I’ll go ahead and confess, I’ve never been the biggest fan of Kraftwerk. My first exposure to them was driving a Uhaul moving from Arkansas to Florida. I had discovered a plethora of Krautrock bands that I love (IE Can, Nektar, Eloy) several years earlier and kept seeing Kraftwerk’s name come up. I thought driving between states would be the closest thing to an Autobahn I had–so I put in the album as I set off. About 15 minutes in, I thought I was slowly loosing my mind.
I don’t dislike electronic music, nor do I hate Kraftwerk. In fact, I have a real musical ‘scratchy spot’ at the intersection of pure electronic and acoustic textures. Electronic drums with a real string quartet soaked in reverb, or even Kraftwerk’s airy flute, make me drop everything I’m doing and listen. The real problem I have with most electronic music (which in its defense is typically made for dancing’s sake) is the repetition. It’s like my views on human mortality: length alone does not give anything meaning. I’ve listened to a number of Kraftwerk albums, and I frequently find sonic textures that I enjoy: I just think I’d just like them much more with some editing.
Now, for Kraftwerk, what they were doing must have been exciting and new. Their string of albums leading up to Autobahn introduced new sounds and very creative uses of synthesizers. I could see the opus of “Autobahn” having a much greater impact on someone who had never heard electronic percussion or the warm swell of ‘futuristic’ synths before. After watching “Kraftwerk and the Electronic Revolution” things like the “motor beat” employed in Autobahn and Trans Europe Express made much more sense. But to me, it still sounds like electronic music of the time is in puberty: awkward, somewhat bull-headed, yet not really sure what it’s doing yet.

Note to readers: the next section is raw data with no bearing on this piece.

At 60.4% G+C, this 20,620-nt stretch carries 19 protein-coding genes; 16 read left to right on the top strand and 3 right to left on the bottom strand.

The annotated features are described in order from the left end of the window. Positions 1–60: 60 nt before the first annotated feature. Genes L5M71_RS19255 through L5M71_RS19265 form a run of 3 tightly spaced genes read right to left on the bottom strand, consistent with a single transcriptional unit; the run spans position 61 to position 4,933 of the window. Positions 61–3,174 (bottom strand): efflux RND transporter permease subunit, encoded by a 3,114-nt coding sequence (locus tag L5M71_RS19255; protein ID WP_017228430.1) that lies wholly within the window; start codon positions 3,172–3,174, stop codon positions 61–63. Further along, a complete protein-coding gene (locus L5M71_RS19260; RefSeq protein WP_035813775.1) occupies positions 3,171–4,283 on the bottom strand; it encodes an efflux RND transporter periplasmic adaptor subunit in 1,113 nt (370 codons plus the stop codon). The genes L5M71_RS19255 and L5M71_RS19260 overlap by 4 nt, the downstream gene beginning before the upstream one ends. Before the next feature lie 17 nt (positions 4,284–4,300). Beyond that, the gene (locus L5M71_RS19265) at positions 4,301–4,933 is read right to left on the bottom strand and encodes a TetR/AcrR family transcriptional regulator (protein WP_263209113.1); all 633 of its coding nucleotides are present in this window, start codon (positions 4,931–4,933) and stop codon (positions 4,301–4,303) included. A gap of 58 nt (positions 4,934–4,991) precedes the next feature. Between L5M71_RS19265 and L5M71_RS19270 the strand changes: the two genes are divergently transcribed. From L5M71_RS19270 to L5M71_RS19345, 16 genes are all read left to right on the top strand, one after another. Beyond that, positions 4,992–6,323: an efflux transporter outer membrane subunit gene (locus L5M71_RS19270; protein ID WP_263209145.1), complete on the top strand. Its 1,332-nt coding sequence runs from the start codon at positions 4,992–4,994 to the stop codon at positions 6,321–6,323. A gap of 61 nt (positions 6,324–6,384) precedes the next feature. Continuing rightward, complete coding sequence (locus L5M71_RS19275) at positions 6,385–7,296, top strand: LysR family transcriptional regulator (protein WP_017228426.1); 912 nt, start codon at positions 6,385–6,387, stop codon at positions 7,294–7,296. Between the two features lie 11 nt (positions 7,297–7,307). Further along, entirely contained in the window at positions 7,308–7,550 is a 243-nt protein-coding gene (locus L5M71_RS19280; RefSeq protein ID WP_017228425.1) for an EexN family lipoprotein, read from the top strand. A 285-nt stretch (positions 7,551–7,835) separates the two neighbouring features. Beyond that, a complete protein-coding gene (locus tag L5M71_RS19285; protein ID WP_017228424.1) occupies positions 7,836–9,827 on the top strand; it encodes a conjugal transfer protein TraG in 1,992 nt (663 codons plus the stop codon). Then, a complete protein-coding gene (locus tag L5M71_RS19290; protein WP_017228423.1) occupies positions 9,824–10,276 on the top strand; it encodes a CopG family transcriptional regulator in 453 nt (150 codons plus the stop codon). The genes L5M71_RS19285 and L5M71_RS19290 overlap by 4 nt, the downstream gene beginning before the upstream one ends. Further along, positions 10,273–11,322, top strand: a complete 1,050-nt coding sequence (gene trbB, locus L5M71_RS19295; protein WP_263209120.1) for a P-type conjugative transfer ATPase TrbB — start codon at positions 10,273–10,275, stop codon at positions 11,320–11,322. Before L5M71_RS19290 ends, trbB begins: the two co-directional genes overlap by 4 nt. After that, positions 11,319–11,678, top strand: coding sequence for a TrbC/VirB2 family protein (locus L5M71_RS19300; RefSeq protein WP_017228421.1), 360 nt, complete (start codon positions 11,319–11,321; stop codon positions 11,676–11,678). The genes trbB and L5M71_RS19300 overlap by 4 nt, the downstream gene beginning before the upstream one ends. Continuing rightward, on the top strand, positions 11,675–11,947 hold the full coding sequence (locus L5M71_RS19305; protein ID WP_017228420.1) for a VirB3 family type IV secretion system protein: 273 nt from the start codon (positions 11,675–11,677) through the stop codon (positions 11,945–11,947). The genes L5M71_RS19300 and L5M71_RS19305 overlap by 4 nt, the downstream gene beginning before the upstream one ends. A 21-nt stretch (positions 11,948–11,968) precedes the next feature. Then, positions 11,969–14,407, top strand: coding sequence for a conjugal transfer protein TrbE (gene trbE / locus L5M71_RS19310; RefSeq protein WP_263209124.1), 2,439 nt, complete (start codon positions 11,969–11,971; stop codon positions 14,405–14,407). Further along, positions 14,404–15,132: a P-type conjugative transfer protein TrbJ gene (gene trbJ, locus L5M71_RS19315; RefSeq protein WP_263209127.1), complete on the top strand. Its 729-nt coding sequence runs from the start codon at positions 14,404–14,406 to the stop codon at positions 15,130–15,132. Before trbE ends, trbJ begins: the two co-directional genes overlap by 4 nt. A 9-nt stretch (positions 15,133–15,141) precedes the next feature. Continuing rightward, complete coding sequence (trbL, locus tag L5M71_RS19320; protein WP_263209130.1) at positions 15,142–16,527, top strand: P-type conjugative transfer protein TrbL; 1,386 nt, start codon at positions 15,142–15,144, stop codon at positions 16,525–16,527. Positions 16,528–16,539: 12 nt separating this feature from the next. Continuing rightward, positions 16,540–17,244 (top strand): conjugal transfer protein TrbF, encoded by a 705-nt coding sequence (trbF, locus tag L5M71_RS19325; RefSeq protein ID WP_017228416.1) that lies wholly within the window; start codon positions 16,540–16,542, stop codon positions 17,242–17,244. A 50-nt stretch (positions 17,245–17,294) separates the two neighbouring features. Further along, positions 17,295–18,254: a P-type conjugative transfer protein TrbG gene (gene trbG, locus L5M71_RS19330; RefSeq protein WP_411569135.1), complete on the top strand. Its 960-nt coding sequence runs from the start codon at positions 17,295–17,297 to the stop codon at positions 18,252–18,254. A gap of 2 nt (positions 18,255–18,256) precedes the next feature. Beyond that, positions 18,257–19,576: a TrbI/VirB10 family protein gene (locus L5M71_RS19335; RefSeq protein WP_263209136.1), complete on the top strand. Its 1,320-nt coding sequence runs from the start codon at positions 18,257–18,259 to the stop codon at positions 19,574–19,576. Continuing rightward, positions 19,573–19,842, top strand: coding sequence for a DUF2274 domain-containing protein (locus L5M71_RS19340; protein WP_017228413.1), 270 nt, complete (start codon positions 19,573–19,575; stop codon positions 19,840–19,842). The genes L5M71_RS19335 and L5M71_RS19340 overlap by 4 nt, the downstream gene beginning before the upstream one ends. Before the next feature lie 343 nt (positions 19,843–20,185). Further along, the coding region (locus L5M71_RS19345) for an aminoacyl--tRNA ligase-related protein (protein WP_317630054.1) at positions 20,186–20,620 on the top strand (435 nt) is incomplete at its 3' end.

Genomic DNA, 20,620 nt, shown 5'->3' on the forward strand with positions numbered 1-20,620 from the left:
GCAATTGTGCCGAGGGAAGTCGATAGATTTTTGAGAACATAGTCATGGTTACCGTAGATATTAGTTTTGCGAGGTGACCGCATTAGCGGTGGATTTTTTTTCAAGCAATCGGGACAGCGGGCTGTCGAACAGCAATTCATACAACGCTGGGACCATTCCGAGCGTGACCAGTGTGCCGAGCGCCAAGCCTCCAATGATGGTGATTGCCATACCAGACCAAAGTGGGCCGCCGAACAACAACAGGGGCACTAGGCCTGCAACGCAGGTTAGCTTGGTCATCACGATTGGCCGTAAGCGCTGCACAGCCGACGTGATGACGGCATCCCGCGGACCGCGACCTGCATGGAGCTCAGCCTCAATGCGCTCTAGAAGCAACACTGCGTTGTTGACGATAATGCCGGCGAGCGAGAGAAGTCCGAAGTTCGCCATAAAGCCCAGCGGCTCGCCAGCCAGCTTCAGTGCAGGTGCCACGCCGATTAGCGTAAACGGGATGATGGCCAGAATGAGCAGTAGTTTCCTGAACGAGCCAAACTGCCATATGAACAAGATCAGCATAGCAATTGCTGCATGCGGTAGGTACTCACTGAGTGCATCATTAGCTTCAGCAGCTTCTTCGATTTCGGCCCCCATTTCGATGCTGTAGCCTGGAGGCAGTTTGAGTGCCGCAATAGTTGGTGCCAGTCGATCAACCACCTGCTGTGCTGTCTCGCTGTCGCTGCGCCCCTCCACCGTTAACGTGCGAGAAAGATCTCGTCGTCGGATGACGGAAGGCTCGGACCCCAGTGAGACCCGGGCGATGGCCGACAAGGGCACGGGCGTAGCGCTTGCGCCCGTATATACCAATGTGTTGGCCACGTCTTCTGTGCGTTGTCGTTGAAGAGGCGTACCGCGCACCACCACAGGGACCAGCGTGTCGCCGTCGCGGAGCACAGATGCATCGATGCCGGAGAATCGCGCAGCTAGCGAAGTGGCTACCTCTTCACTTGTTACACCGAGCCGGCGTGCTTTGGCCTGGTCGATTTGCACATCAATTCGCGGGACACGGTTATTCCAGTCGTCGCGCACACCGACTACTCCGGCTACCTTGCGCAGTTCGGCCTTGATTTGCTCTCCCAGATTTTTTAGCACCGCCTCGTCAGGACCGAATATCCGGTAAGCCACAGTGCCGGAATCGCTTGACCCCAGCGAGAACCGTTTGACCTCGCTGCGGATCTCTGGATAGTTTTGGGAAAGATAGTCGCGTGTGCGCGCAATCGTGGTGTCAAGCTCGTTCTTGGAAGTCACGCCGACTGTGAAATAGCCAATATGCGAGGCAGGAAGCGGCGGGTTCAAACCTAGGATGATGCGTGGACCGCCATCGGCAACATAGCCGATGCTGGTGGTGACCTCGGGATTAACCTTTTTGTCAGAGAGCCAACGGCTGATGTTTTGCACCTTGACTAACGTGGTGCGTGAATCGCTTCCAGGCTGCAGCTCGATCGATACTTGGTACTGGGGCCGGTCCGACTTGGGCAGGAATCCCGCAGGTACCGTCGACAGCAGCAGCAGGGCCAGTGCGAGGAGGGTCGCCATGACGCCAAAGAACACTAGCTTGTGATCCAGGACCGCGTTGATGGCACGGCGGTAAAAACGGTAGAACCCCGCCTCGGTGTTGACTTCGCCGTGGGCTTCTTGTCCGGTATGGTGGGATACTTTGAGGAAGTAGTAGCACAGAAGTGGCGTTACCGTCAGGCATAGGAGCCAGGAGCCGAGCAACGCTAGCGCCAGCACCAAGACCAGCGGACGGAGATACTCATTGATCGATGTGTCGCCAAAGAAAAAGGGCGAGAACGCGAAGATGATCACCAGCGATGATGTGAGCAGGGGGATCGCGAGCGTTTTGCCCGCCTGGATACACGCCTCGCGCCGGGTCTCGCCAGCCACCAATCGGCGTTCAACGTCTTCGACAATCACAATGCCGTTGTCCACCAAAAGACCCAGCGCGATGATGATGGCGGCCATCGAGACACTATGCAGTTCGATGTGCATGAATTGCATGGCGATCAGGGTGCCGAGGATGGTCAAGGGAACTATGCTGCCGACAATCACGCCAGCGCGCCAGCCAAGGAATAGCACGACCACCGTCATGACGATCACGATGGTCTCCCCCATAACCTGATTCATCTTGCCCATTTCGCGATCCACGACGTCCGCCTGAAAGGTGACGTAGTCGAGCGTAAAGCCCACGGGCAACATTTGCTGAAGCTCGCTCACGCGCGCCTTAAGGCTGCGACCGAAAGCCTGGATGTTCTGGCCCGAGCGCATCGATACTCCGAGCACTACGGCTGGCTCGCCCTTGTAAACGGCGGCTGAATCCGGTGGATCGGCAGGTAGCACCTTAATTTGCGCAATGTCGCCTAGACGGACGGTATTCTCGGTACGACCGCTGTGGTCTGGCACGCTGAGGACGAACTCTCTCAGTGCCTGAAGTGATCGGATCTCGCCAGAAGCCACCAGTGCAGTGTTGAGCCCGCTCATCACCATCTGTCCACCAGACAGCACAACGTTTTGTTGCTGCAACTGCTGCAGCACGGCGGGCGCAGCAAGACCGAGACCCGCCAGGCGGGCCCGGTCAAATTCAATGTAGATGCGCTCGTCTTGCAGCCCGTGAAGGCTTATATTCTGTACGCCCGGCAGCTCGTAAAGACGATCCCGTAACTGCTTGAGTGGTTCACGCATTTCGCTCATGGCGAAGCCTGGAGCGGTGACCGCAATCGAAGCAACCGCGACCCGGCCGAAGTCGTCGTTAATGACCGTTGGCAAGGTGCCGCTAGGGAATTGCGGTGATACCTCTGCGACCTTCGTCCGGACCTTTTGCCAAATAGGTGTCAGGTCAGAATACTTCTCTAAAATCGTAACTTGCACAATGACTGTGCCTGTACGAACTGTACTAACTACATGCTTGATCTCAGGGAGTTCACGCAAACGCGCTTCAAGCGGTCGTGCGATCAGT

Kraftwerk’s innovation is applying the cutting-edge technology of their day to music. Before Kraftwerk, electronic music sounds very avant-garde (see: Stockhausen) and completely distanced from the musical traditions of tonality, rhythm, and harmony. Kraftwerk takes this technology and applies it over the course of Kraftwerk 1 & 2 to more standardized musical sensibilities. The usage of electronic drum beats and other forms of synthesis had obvious influence on EDM to come. But, I think (along with other Krautrock bands like Faust and Tangerine Dream) perhaps the biggest influence of Kraftwerk is in establishing the genre of electronic music to come comes in the approach to song structure and focus.
As a pianist and composer it’s very hard for me to listen to material and not unconsciously lapse into ‘taking dictation’ of melodies and harmonies. This is probably why my first exposure to Kraftwerk was mildly maddening; I couldn’t see the forest because of the trees. Albums like Autobahn, Faust IV, and Phaedra aren’t interested in the notes or song structure. Song structure in electronic music can often be more like a soundscapes; it doesn’t require active attention or digestion of the musical content. In fact, I find analyzing these works musically misses the point. This is a tradition that would be carried on by people like Brian Eno and into future genres like IDM.
I like listening to electronic music to hear sounds used creatively and to hear textures that can’t exist in real acoustic spaces. As both a composer and engineer, new textures are like gold to me. Kraftwerk definitely played a vital role in bringing the possibilities of electronic music technology into the mainstream.